• Again i think that's a narrow way of thinking. Why would Ferrari necessarily become obsolete because of electric cars? Ferrari can just make an electric car like they've already been doing.
  • Racing pedigree. Apple take note.
  • Breitling has a heritage built around aviation instrument watches... not automobile racing watches. I have collected Breitling for many years and this specific model is a spin-off of their famous B-1/Aerospace Professional range. It is a watch for pilots. What I personally like about this model is how it honors the famous Breitling B-1 of a number of years ago, yet it is updated so the watch functions can be set on the iPhone. Nothing wrong with that. This is not supposed to be the Apple Watch. This is a true professional instrument utilized in flight. I have yet to see the retail price but my best guess is that you are looking at somewhere around $5,000 - $6,000. Even the least expensive Breitlings are now going for $3,000 +. All that said... the one thing I don't like is the Bluetooth logo on the dial. I think it detracts from the aesthetics and design elements. In other words... its a bit cheesy! But again, anyone that tries to compare this to the Apple Watch or any other smart watch is way off base.
  • That's was an exciting video about nothing. Combining basic features with an app does nothing. Everything the app does the phone can do without the watch. The digit display looks like my old cars odometer
  • Yeah. A toe in the water at best. Might have seemed interesting 3 years ago. given what smart watches are doing or about to do now, this seems like a very expensive yawn. Sent from the iMore App
  • More interested in that than the apple watch edition and it's probably cheaper... Especially the band. Posted via the iMore App for Android
  • Brietling always struck me as too busy looking. Granted so do a lot of chronographs and i guess it's supposed to be like for racing or yachting or something.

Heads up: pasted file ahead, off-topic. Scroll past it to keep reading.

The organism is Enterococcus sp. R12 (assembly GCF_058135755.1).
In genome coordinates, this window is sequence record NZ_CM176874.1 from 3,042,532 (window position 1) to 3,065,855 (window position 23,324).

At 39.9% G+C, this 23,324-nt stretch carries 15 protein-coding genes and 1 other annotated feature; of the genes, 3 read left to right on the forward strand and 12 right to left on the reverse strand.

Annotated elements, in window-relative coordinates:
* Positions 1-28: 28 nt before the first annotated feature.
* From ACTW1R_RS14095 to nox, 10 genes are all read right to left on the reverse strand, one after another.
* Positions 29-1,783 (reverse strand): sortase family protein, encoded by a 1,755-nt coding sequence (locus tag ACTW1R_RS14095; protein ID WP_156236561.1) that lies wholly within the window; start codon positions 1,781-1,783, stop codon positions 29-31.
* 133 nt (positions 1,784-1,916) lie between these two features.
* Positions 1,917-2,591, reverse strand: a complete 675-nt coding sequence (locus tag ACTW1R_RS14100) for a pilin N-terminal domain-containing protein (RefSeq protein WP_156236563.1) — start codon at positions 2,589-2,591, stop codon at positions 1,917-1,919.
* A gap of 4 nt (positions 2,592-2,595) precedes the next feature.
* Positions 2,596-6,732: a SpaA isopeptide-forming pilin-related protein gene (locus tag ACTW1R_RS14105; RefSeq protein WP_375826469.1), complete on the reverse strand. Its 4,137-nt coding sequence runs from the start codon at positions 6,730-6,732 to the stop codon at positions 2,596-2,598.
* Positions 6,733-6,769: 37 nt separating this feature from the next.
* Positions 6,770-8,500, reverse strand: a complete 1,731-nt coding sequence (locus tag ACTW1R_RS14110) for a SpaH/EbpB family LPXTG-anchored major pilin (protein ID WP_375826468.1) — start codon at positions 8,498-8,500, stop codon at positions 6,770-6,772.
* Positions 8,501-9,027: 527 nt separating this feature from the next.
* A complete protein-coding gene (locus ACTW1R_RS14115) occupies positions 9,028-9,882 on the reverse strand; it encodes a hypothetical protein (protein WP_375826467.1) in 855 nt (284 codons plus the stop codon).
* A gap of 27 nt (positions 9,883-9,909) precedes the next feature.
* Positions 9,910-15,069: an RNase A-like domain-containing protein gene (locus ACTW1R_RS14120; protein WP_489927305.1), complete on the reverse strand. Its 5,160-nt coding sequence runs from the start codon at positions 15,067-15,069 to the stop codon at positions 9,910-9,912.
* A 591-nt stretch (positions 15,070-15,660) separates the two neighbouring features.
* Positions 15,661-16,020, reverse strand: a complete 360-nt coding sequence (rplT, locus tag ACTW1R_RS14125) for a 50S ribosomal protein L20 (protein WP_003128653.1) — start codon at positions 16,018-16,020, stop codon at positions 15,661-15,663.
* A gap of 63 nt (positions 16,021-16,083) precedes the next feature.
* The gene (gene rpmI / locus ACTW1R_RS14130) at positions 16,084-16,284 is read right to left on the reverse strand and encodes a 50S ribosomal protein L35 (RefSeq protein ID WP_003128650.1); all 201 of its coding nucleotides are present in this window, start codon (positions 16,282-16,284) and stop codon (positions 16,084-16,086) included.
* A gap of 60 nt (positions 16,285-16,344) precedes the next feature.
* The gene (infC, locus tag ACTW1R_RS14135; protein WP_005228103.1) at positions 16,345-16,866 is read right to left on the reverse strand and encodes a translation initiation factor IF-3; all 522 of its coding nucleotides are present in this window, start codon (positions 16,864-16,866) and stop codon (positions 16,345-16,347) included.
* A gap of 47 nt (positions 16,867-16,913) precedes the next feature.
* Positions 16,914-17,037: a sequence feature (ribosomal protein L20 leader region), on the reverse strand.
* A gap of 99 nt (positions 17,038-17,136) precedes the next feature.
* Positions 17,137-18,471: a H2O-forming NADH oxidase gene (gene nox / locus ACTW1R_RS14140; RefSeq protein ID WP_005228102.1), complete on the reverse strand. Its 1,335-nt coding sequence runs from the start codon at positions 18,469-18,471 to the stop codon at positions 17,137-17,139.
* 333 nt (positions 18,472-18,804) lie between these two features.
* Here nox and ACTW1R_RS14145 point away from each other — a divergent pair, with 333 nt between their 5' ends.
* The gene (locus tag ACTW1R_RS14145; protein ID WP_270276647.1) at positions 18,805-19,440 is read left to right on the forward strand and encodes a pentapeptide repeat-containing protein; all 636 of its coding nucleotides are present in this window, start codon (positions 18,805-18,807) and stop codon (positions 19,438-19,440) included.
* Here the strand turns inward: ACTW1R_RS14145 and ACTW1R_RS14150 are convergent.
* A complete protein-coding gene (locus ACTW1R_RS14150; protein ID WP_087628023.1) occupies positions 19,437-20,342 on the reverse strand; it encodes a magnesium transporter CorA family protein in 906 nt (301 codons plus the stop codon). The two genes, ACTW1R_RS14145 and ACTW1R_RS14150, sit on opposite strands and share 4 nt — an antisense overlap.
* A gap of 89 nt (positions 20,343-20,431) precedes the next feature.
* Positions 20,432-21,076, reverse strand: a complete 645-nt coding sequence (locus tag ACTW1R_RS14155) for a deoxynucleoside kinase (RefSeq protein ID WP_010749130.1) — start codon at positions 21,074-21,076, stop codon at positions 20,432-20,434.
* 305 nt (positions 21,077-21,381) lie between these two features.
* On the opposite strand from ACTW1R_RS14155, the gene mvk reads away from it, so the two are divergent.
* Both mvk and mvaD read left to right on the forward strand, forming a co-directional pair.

• If you are saying "not the only company", then what about mentioning MontBlanc? Sent from the iMore App
  • MontBlanc makes a watch band, if I'm not mistaken? Not a watch?
  • You are correct, however the initial release wasn't for the band - it was for a watch that has the band :) This qualifies them as an entrant into the smart watch segment :) Sent from the iMore App
  • The more I learn about watches, the thing I find fascinating about Apple Watch and smart watches in general, is the without the preceding rise in popularity of "douchebag watches" (like Rolex's and the one in this article), the smart watch would likely have never come into being. Historically watches were a lot smaller on the wrist (generally 24mm to about 38mm) and large, chunky watches that take up your whole wrist even if you are a dude with big wrists, are a "new thing." Now the Apple Watch, like pretty much all smart watches, is f*cking HUGE on the wrist. The 38mm "small" version is far too large for most women's wrists for example. It's only the fact that for this preceding (and very short) period of time, we have become used to watches that take up the whole wrist, are exceedingly heavy, and also thick, that causes us to look at these giant monstrous smart watches, and think they look okay. Even so I think this watch is going to be a hard sell for females who have some fashion sense, or who have worn watches previously and know what size it "should" be on the wrist. So if the Apple Watch is successful (and I think it clearly will be), instead of "Here's to the crazy ones," we should all take moment to say "Here's to the douchebags," for normalising the practice of wearing oversized heavy watches covered in cheap gold that are priced far in excess of their actual worth. Without them, there would be no Apple Watch. :-/